We didn't do much on this first day, except that I taught my kids how to pick prickly pears without getting thorns in their hands. We used a special tool: a horizontal T-shaped tube at the end of a long pole. The end tube is placed over the fruit, and the pole is twisted which has the effect of detaching the fruit and of making the apparatus vertical, in order to keep the fruit inside. The fruit is then peeled, chilled and eaten. Delicious. Below is a photo of my daughter Thurayya picking what the French call "figues de Barbarie" or Barbary figs. This plant (Opuntia) is often associated with deserts and arid areas and specially with Arab desert villages. It is, however, native to South America, where they make a much better use of it: while we only eat the fruits, which don't have the prestige of peaches, cherries and apples, the people of Latin America consume the green part of the plant, which looks like a large succulent leaf, but in fact is a modified stem (the leaves are the thorns). But in Jabal `Amel, this part, called "mushut" or comb, is used sometimes when transplanting trees into marginal lands where irrigation water is not available: farmers bury a "mushut" near the roots of the seedling, where it serves as a water reserve for when the soil dries up. The tree seedling extends its roots into the decaying plant tissue, and can use some of the water that is released as the cells breakdown. On Saturday August 23 we left Jabal `Amel for Wadi al Taym and the `Arkub, both also regions of South Lebanon. We passed Nabatiyyah, the "capital" of this part of the south, through the famous Kfartebneet check point. This is where the Israelis and their Lebanese allies, the South Lebanon Army (also known as the Lahad Army) , used to terrorize those who were passing on their way to their villages. In May 2000, the liberation of the South at the hands of the Lebanese Resistance brought all of that to an end. There are no check points on this road anymore except one manned by the Lebanese Army on the Khardali river. From the Khardali valley, one gets a unique view of the Beaufort castle, a crusaders fort that has been repeatedly bombed by the Israelis over the years, but is still standing proud. The road continues to Marjeyoun and then Al Khiyam, where the Israeli had established a large torture camp. The camp was bombed to the ground by the Israeli air force during the summer of 2006 in an attempt to destroy this evidence to the atrocities they committed in Lebanon. You should really visit and hear the horrific stories from the mouths of the survivors who are now employed as guides. You will learn that it was rarely Israelis who did the torturing: it was the job of the South Lebanon Army men, many of whom still live freely in South Lebanon, while a large number has sought refuge in Israel. A man who spent time in the Khiyam prison once told me how they used to abuse his wife and his mother in front of him to make him speak, and how a few years later, after the liberation, he met one of the torturers in a shop in Khiyam. I asked him: "what did you do?". He said: "nothing, Sayyed Hassan (Nasrallah) had given orders not to seek revenge".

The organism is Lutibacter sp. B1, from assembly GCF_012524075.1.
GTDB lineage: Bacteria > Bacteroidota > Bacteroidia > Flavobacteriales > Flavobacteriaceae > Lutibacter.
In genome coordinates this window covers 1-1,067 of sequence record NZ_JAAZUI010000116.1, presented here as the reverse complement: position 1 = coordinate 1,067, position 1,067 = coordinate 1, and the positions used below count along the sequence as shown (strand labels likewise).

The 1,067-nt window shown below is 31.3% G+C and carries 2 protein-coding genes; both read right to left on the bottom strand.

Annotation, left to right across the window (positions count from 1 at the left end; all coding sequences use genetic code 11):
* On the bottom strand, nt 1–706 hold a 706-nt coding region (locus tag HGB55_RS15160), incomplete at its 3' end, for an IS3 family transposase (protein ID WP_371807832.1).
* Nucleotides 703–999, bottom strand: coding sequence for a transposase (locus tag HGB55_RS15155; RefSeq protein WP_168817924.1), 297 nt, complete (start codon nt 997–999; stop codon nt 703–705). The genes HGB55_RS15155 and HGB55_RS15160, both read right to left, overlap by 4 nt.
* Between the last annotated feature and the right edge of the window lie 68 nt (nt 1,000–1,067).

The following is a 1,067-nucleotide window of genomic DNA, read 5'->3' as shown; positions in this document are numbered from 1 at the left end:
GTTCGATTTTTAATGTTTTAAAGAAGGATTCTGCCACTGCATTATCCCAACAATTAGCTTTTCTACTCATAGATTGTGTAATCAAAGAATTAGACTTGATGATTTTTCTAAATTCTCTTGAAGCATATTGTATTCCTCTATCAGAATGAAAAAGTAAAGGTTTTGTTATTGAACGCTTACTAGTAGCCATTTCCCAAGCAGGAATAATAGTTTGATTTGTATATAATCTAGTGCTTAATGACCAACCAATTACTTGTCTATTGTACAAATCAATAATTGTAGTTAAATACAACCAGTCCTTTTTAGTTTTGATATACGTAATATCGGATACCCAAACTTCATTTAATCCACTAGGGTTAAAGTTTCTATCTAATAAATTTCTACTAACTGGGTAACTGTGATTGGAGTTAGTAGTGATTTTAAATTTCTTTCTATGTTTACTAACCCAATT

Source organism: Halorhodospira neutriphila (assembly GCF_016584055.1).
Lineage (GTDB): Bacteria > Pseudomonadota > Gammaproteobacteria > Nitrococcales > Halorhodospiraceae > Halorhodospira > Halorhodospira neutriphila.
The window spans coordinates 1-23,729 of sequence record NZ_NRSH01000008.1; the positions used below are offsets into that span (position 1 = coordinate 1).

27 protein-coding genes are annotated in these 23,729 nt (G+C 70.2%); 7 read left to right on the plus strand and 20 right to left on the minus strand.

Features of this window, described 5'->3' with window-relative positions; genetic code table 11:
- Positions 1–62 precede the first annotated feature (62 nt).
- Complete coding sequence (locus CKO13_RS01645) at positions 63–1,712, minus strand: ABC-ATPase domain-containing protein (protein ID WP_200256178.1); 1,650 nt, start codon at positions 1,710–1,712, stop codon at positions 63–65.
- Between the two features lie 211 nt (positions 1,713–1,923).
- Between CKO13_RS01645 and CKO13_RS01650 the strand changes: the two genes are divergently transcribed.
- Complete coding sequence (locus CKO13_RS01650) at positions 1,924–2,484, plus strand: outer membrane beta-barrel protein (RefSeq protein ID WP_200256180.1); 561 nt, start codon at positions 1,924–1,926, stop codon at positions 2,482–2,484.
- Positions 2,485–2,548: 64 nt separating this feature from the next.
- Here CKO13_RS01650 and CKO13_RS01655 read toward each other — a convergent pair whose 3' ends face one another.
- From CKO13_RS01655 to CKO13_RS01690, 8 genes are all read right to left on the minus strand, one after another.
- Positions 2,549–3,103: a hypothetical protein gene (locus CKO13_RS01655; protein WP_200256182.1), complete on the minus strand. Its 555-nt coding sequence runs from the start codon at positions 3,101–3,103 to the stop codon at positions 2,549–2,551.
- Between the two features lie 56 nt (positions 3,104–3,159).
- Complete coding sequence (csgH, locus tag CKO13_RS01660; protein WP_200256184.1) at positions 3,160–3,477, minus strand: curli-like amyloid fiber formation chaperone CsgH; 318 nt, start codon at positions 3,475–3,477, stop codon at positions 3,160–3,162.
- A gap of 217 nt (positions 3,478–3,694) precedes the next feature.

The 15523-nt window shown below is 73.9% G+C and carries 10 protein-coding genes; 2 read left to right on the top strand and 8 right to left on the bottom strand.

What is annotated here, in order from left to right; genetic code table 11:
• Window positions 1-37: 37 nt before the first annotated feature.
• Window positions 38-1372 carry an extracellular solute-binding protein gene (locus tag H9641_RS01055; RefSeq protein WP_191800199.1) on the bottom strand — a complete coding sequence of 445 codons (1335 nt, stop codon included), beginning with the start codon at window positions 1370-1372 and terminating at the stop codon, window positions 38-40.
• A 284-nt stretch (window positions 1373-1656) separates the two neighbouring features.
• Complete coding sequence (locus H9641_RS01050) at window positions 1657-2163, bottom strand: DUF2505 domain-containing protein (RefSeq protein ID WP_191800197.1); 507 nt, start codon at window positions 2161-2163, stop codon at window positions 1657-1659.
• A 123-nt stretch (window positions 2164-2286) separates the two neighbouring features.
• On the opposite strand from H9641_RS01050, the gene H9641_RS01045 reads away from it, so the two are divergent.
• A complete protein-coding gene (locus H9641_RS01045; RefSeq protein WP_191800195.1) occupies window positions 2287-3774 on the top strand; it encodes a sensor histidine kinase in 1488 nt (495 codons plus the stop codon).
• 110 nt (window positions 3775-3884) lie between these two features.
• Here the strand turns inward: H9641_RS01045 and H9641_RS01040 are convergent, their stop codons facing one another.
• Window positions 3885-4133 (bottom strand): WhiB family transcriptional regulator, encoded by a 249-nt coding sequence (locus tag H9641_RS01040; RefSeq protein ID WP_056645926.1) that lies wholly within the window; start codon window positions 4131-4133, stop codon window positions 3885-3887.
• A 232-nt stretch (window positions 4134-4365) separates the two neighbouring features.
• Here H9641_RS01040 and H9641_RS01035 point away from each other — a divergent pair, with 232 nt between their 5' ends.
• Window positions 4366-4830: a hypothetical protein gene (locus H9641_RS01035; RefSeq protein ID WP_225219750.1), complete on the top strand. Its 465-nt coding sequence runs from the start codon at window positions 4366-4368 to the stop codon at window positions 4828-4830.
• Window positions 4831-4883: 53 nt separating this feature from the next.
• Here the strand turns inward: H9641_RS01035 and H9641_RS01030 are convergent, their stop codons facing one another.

Jabal `Amel's ends right after Khiyam, and we enter Wadi al Taym. While Jabal `Amel is mostly Shi`a (but with a significant Christian population and a few Sunni villages, of Bedouin origin, I suspect) Wadi al Taym is Druze-Christian, with a significant Sunni presence. The capital of Wadi al Taym is Hasbayya, from which the Shihab, the emirs of Mount Lebanon, originated. They came from a Sunni family, but Emir Beshir II Shihab (1788-1840) converted to Christianity when he became the ruler of the Maronites and the Druze of Mount Lebanon. A large part of the Shihab family is still Sunni, and their identity cards still show the title "emir". Wadi al Taym is also known as the Hasbani valley, in reference to this much disputed river that starts in Lebanon and runs into Palestine to feed the Houla lake.